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The Journal of the American Society of Nephrology reported that sickle cell trait is associated with higher doses of erythropoiesis-stimulating agents during dialysis to manage anemia. Sickle cell trait is present in 6 to 8% of African Americans and is usually not considered problematic. However, some individuals with sickle cell trait have been diagnosed with renal abnormalities. 

African Americans on dialysis frequently need higher doses of erythropoiesis-stimulating agents than patients of other ethnicities, leading researchers at the University of North Carolina at Chapel Hill to investigate a possible connection. Dr. Vimal Derebail and his colleagues included six months’ worth of medical records from 5,319 African American patients on hemodialysis. As expected, the Black patients required 13% more medication to achieve the same hemoglobin levels as non-Black patients.

Sickle cell trait was present in 10% of Black study participants. The researchers concluded that sickle cell trait may explain the increased need for erythropoiesis-stimulating agents seen in African American patients on dialysis compared with Caucasian patients on dialysis. Dr. Derebail said that decisions on treating anemia in dialysis should take this research into account. Further study into sickle cell trait and kidney failure should also be undertaken [1].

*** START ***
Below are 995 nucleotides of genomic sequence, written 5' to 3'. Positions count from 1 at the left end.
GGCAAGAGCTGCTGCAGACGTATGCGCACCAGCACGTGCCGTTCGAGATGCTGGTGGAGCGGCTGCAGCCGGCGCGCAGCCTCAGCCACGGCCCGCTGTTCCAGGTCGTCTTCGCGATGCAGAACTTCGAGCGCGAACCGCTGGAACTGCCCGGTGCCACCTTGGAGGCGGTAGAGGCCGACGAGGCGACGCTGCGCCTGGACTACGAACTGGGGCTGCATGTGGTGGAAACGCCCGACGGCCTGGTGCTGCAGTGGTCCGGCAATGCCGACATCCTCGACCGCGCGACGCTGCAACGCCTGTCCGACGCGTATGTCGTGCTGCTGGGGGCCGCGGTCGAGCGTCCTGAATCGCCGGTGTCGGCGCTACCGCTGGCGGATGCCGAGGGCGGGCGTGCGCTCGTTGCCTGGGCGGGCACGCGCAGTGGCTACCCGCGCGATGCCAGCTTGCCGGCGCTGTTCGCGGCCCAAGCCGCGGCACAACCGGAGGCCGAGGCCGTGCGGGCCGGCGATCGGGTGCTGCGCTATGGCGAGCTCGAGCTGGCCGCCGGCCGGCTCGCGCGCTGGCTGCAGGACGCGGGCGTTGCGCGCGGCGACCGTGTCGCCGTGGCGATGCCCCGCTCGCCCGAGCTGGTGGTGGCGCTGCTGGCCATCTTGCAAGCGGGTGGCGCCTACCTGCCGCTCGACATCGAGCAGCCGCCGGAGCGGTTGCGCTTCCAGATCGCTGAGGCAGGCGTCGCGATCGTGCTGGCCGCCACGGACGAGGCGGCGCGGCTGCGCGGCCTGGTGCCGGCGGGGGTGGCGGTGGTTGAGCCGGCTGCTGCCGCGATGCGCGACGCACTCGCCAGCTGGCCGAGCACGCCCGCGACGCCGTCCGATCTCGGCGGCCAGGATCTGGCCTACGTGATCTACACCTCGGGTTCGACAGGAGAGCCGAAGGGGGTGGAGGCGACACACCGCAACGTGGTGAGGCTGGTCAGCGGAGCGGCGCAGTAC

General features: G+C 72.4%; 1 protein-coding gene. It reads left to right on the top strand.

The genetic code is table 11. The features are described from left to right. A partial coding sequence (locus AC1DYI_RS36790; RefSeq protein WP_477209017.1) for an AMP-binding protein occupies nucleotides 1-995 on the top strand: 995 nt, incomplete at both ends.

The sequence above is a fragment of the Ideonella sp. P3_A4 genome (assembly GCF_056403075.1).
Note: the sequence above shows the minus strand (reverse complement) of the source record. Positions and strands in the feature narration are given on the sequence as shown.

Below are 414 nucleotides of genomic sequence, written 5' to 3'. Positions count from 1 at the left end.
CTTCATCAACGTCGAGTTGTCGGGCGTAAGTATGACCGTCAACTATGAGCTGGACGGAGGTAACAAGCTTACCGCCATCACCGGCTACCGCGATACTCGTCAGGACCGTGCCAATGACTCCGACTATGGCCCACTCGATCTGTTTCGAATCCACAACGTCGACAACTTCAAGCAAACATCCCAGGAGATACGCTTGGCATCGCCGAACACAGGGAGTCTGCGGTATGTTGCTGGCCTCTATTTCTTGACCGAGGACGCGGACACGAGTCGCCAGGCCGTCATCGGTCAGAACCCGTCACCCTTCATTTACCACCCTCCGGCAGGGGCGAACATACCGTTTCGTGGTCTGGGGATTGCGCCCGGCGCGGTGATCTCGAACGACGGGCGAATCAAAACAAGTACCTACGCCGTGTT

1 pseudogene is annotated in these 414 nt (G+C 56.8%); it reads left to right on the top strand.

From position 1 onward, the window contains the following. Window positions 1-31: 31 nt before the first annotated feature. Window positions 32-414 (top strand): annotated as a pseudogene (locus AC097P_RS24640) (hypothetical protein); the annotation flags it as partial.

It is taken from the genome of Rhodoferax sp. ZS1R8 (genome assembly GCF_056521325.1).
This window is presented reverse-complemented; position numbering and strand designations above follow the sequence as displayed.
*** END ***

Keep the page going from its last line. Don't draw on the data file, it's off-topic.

[1] Derebail, V. K., Lacson, E. K., Kshirsagar, A. V., Key, N. S., Hogan, S. L., Hakim, R. M., Mooney, A., Jani, C. M., Johnson, C., Hu, Y., Falk, R. J., & Lazarus, J. M. (2014). Sickle Trait in African-American Hemodialysis Patients and Higher Erythropoiesis-Stimulating Agent Dose. Journal of the American Society of Nephrology, 25(4), 819–826. https://doi.org/10.1681/asn.2013060575

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